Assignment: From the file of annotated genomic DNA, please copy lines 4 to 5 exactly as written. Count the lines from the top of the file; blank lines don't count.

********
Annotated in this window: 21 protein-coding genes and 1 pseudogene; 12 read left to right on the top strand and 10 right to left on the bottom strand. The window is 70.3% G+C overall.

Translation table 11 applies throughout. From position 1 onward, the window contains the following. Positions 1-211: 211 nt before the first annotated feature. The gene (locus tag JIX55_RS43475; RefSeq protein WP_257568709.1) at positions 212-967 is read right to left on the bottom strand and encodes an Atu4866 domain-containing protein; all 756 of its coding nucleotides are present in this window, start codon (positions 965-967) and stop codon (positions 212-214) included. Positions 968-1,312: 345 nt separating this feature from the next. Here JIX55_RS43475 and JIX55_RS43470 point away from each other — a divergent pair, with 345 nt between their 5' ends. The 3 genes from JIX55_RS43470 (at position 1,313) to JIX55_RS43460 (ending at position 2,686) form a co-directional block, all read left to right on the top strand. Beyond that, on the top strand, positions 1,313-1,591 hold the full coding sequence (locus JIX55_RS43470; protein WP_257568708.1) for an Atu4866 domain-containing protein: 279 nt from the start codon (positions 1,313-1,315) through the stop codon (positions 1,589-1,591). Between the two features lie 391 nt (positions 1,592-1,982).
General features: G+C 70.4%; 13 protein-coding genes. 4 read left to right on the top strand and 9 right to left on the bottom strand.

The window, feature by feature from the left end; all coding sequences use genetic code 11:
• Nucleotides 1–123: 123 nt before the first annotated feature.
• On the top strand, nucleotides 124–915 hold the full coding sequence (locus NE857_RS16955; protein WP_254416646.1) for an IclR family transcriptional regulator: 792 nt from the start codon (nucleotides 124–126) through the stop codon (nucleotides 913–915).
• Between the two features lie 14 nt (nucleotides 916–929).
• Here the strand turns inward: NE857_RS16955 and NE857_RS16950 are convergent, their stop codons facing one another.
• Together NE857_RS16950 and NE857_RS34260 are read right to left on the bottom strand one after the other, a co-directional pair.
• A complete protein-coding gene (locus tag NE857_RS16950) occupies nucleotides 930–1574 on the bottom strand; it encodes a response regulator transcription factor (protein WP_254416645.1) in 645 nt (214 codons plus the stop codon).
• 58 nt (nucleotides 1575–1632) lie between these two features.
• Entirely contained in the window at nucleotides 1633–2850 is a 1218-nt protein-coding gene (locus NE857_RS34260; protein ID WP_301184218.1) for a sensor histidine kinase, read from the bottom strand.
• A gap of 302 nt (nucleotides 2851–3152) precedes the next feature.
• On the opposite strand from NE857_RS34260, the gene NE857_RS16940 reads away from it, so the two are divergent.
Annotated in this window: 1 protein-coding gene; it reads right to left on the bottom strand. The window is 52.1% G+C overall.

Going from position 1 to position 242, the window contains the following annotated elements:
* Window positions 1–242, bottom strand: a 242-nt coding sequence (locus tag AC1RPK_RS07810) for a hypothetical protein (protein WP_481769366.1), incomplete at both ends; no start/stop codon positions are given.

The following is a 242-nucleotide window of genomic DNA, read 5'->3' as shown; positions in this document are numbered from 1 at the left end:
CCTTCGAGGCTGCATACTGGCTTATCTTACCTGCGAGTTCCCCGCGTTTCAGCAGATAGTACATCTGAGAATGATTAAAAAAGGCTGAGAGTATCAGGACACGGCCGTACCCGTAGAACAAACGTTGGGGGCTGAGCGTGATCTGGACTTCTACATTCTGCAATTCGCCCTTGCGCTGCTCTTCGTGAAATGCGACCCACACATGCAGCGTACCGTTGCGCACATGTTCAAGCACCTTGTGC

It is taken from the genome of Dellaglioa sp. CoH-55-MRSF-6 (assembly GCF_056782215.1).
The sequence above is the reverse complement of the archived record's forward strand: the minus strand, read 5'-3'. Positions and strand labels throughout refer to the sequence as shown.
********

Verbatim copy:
The window, feature by feature from the left end; all coding sequences use genetic code 11:
• Nucleotides 1–123: 123 nt before the first annotated feature.